'India, Pak hockey teams ugly spat will not affect relations'

'India, Pak hockey teams ugly spat will not affect relations'

PHF secretary Asif Bajwa said the recent on-field scuffle between the players and officials of Indian and Pakistan teams was one of the most disappointing moments in the game's history but insisted that relations between the two federations would remained cordial and positive.

"I don't think this ugly incident will have any adverse affect on the bilateral ties," Bajwa said.

"The tournament director of the four-nation competition took the right decision after thoroughly reviewing the video footage of the incident and we are satisfied and have no intentions to take this issue up with the FIH," he added.

The incident saw the hockey pitch at Busselton turn into a battle field as the Pakistani and Indian players got into an ugly scuffle. Some Indian players were also accused of hurting two Pakistani players -- Shafqat Rasool and Muhammad Imran -- with their hockey sticks.

And that later led to the tournament director banning Indian hockey team manager, assistant manager and three players including the skipper for matches from one to five, while Pakistan captain Shakeel Abbasi was also barred for one match.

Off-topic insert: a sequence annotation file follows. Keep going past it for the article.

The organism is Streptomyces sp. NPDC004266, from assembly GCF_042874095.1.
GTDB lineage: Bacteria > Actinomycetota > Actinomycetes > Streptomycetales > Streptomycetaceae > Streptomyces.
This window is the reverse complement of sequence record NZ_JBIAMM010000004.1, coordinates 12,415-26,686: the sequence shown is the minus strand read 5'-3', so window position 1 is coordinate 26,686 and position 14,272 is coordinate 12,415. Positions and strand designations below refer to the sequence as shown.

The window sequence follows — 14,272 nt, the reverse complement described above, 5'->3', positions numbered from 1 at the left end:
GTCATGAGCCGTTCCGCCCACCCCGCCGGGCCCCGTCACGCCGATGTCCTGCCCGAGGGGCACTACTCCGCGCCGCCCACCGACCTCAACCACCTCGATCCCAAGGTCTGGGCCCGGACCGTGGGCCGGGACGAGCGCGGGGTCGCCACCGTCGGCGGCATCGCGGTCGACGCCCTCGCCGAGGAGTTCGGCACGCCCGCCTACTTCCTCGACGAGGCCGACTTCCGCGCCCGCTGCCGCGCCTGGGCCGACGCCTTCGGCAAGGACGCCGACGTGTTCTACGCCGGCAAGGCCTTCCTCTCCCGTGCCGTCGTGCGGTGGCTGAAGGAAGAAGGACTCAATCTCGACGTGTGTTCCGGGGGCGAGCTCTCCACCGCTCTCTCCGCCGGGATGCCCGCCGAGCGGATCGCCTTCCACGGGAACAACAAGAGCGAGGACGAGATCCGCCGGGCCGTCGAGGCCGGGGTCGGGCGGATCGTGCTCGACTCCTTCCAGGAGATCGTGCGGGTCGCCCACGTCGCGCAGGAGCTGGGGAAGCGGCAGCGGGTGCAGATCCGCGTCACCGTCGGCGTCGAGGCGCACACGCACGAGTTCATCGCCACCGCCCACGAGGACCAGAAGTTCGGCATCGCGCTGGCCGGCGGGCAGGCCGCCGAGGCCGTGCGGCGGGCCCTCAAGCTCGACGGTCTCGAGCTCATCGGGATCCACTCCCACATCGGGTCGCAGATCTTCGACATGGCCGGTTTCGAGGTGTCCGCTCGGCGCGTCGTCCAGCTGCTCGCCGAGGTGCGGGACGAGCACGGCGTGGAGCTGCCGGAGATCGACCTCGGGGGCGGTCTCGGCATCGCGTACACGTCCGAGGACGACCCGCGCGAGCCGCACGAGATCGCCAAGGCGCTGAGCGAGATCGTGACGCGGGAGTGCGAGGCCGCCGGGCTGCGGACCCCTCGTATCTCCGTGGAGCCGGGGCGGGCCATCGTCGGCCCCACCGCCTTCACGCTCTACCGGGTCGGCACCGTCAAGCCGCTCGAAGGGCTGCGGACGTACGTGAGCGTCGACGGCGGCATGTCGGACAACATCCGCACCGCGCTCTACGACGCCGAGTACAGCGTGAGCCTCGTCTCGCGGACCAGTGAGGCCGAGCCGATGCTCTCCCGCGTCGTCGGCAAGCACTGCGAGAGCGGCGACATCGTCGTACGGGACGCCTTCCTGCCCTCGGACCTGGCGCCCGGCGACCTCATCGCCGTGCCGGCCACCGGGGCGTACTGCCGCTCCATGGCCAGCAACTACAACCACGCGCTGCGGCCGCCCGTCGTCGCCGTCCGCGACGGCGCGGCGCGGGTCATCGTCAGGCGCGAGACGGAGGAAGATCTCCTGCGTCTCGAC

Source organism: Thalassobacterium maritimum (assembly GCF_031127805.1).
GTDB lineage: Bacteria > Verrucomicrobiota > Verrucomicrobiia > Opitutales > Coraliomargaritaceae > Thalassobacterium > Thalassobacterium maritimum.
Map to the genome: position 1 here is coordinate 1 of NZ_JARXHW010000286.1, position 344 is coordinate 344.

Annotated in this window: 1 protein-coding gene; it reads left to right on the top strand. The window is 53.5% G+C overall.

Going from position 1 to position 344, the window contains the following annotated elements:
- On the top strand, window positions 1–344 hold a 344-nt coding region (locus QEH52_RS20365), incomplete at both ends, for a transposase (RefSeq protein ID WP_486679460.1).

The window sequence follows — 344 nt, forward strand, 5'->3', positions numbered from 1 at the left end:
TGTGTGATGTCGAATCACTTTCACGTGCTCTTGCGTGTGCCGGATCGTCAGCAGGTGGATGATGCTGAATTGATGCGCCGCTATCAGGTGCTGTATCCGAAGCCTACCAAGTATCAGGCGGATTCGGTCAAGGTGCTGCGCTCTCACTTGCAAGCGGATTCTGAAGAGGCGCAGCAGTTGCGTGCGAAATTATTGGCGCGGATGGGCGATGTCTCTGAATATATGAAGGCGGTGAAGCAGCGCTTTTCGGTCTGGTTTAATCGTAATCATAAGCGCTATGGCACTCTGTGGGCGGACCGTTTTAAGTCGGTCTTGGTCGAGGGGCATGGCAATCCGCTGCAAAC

The Indian authorities, however, blamed the Pakistani players for instigating them and have plans to appeal against the bans.

Meanwhile, Pakistan won the four-nation tournament after upsetting Australia in the final 4-3 and Bajwa said that the victory is a moral booster for the side and it would surely help the team prepared for the future events.

The former Olympian also said that the tour was a part of the strategy to gear up for the upcoming Champions Trophy and the London Olympics 2012.

"Next year's Olympics is our major target and the Australia trip was part of the preparation strategy for the mega event. It provided the players with valuable experience," said Bajwa.

Pakistan is keen to play a bilateral test series with India early next year before the London Olympics and are waiting for the dispute over the representative hockey body of India to be resolved to finalise matches in Dubai, Abu Dhabi and other gulf centres.

The PHF has also managed a breakthrough of sorts by convincing the Chinese hockey team to tour Pakistan for a test series in December, which is a welcome news as foreign teams visiting Pakistan have been reduced dramatically after the militants attack on the Sri Lankan cricket team in 2009 in Lahore.